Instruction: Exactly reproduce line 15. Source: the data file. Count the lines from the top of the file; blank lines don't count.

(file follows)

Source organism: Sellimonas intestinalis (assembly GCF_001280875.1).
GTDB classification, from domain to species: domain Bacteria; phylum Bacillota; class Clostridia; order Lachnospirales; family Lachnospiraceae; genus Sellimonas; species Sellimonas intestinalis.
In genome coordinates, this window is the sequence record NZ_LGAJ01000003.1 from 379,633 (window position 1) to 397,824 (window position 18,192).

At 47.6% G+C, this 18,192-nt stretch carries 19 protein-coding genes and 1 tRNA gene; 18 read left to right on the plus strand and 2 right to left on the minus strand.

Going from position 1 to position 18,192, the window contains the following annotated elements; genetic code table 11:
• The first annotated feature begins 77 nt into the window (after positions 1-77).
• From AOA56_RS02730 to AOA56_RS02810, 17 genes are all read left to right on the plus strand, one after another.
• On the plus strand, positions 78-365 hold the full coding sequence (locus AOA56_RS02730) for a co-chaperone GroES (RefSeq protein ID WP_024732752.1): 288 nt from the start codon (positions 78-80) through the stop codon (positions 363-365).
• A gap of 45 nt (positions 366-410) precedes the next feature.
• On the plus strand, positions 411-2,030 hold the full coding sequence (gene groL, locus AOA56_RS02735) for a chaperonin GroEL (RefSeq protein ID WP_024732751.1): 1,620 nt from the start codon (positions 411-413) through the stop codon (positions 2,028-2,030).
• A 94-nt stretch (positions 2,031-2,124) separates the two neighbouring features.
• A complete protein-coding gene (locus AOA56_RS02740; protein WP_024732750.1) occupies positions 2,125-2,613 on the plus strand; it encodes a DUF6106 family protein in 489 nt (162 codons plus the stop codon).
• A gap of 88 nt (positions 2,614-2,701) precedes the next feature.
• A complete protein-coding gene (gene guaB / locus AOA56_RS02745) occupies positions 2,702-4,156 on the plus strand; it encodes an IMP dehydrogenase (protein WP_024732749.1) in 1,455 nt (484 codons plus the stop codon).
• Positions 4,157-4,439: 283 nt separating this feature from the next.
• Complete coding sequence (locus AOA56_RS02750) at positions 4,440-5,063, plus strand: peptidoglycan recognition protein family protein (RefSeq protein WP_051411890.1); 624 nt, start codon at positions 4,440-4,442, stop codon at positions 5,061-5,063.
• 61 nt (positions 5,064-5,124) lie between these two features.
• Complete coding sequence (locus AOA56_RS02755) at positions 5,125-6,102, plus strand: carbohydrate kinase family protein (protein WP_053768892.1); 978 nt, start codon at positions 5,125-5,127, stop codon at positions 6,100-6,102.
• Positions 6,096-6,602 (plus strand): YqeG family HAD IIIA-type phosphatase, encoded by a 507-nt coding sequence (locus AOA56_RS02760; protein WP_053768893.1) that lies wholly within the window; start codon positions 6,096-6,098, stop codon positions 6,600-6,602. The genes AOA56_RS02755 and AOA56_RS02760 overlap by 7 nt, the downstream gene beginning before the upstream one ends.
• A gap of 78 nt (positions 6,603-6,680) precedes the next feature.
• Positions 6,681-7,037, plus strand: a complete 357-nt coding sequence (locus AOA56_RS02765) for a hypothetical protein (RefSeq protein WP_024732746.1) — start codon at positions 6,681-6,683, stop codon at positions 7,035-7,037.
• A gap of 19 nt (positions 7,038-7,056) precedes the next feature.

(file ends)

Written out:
• Positions 4,157-4,439: 283 nt separating this feature from the next.